Week In Review: Manufacturing, Test

CapEx race; EUV shipments; MEMS design software.


The semiconductor capital spending race continues to escalate in the leading-edge logic space.

Intel and Samsung have separately announced big capital spending plans in 2019. Intel’s latest CapEx budget is $15.5 billion in 2019, while Samsung’s CapEx is slated for $16.204 billion for the year, according to KeyBanc Capital Markets.

Now, TSMC is raising the stakes. TSMC this week posted strong results for the quarter and raised its capital spending budget for 2019. “TSMC sharply raised its 2019 capex plan to $14B-$15B, up from its prior plan of over $11B, and it indicated similar capex in 2020; the raise was split roughly $1.5B for increased 7nm demand and $2.5B for a strong 5nm ramp in 2020. Demand is being led by an aggressive 5G rollout, along with good demand from a broad set of customers at the leading edge,” according to a research note from KeyBanc Capital Markets.

Still, the overall CapEx picture is gloomy. It is projected to reach $84.5 billion in 2019, down 9% over 2018, according to the firm. The downturn is due to the sluggish memory markets.


Integrated Device Technology (IDT), a subsidiary of Renesas, now offers Avalanche’s MRAM devices to complement its range of power, sensor, timing and microcontroller devices.

X-FAB has announced the availability of a SONOS-based flash and embedded EEPROM on its XT018 BCD-on-SOI platform. This process will open a broader array of high-voltage apps.

Fab tools
ASML posted its results in the quarter. “ASML posted in line 3Q results, and offered 4Q guidance moderately below our expectation as four EUV shipments slipped into 1Q20 (due to previously discussed supply chain issues). Logic/foundry demand remains strong, while memory demand remains soft,” said Weston Twigg, an analyst at KeyBanc, in a report.

“ASML now expects to ship about 26 EUV systems in 2019, down from its previous expectation of 30 due to the 4 shipments slipping to 1Q20 from 4Q19. The company expects to ship 35 EUV systems in 2020, compared to its prior expectation of 30-35 units (which did not include the 4 pushed units from 4Q19),” Twigg said. “All 35 units are expected to be the latest NXE:3400C machines, which ASML shipped for the first time in 3Q. ASML expects the fully configured 3400C systems to carry roughly a 30% ASP premium to the 3400B systems, and have a throughput of 170 wafers per hour compared to 125 wafers per hour for the 3400B systems.”


Coventor, a Lam Research Company, has rolled out its latest MEMS design software, called CoventorMP 1.2. This release has been designed to improve the accuracy of the device models. “The new version of CoventorMP has been enhanced to better support perforations, such as those used in MEMS microphones,” according to Coventor. “The Construct 3D Model function now recognizes perforations and perforation patterns and automatically incorporates them into the correct model component. Very high-density perforation spacing is supported for staggered circular and polygonal perforations.”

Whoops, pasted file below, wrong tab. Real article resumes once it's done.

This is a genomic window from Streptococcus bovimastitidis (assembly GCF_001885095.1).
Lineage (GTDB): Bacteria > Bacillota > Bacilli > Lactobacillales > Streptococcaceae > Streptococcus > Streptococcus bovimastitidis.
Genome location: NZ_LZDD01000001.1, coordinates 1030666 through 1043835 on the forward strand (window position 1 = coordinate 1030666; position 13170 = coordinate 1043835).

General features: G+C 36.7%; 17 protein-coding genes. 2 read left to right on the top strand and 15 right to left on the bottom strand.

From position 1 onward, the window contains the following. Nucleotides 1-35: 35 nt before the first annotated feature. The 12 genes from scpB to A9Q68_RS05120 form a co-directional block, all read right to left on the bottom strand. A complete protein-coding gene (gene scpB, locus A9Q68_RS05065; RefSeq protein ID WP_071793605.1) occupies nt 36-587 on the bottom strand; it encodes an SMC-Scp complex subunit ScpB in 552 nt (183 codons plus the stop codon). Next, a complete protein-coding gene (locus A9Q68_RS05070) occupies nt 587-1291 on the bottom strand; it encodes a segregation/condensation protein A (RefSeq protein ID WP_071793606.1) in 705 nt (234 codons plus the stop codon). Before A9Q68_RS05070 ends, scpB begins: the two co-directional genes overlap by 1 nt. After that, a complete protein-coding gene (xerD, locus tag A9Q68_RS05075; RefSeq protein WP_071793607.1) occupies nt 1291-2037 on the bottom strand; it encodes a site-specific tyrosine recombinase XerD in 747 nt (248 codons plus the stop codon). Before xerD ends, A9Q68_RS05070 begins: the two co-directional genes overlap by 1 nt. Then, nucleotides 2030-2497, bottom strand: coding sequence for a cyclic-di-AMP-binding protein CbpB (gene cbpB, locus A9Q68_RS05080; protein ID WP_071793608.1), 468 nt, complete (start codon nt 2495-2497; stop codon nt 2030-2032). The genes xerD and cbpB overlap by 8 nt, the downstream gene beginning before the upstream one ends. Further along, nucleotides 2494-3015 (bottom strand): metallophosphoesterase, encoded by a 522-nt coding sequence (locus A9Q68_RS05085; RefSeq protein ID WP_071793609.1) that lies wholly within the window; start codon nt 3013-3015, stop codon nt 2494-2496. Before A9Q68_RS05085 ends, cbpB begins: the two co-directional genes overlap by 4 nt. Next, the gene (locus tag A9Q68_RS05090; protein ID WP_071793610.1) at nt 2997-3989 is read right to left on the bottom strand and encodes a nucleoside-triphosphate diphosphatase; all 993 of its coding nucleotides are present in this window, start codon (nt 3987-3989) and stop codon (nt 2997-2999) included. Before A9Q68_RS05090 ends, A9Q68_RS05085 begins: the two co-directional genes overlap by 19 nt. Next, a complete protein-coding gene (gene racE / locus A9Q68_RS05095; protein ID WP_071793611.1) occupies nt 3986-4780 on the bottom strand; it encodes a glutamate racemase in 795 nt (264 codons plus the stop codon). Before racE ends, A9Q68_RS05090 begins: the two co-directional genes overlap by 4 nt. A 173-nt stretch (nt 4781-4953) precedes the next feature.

Nanometrics and Rudolph Technologies have announced that the combined company will be named Onto Innovation, following the close of the previously-announced merger of these companies.

Cognex, a supplier of machine vision systems for factory automation and industrial barcode reading, has acquired SUALAB, a Korean-based developer of vision software using deep learning for industrial applications.

Trade wars
What’s the latest between the U.S.-China trade wars? In a statement, Gary Shapiro, president and chief executive of the Consumer Technology Association (CTA), said: “The tariff delay on $250 billion worth of Chinese goods is welcome news for American businesses and consumers – but a one-step-forward, two-steps-back approach means U.S. businesses will continue to struggle under the burden of tariffs and uncertainty in supply chains. American businesses thrive when they can dedicate their time and resources to innovating and competing globally, not checking Twitter for trade policy updates and combing through HTS codes to find which products are facing higher taxes. We’re encouraged by the progress from (the current) round of trade talks and hope that President Trump will stop using tariffs as a weapon during this Phase 1 agreement.

“In August, U.S. consumer tech paid an additional $1.8 billion in tariffs, including over $124 million in tariffs on products critical to 5G deployment according to new data from CTA, compiled and analyzed by The Trade Partnership. Since July 2018, Section 301 tariffs on China have cost the U.S. consumer technology almost $14 billion, including over $1.3 billion on 5G-related products alone,” he said.

Market research
Strategy Analytics said that Qualcomm, HiSilicon, MediaTek, Samsung LSI, and Intel captured the top-five revenue share rankings in the global cellular baseband processor market in the second quarter of 2019. “Qualcomm maintained its baseband market revenue share leadership with 43% in Q2 2019 followed by HiSilicon with 15% revenue share and MediaTek with 14%,” according to the firm.

Here’s what Yole Développement says about the CMOS image sensor industry: “In 2019, the CIS industry still enjoys thriving growth thanks to the mobile market. But after conducting a quarterly analysis focused on individual markets and players, the picture is in fact much different than what the global number show.”

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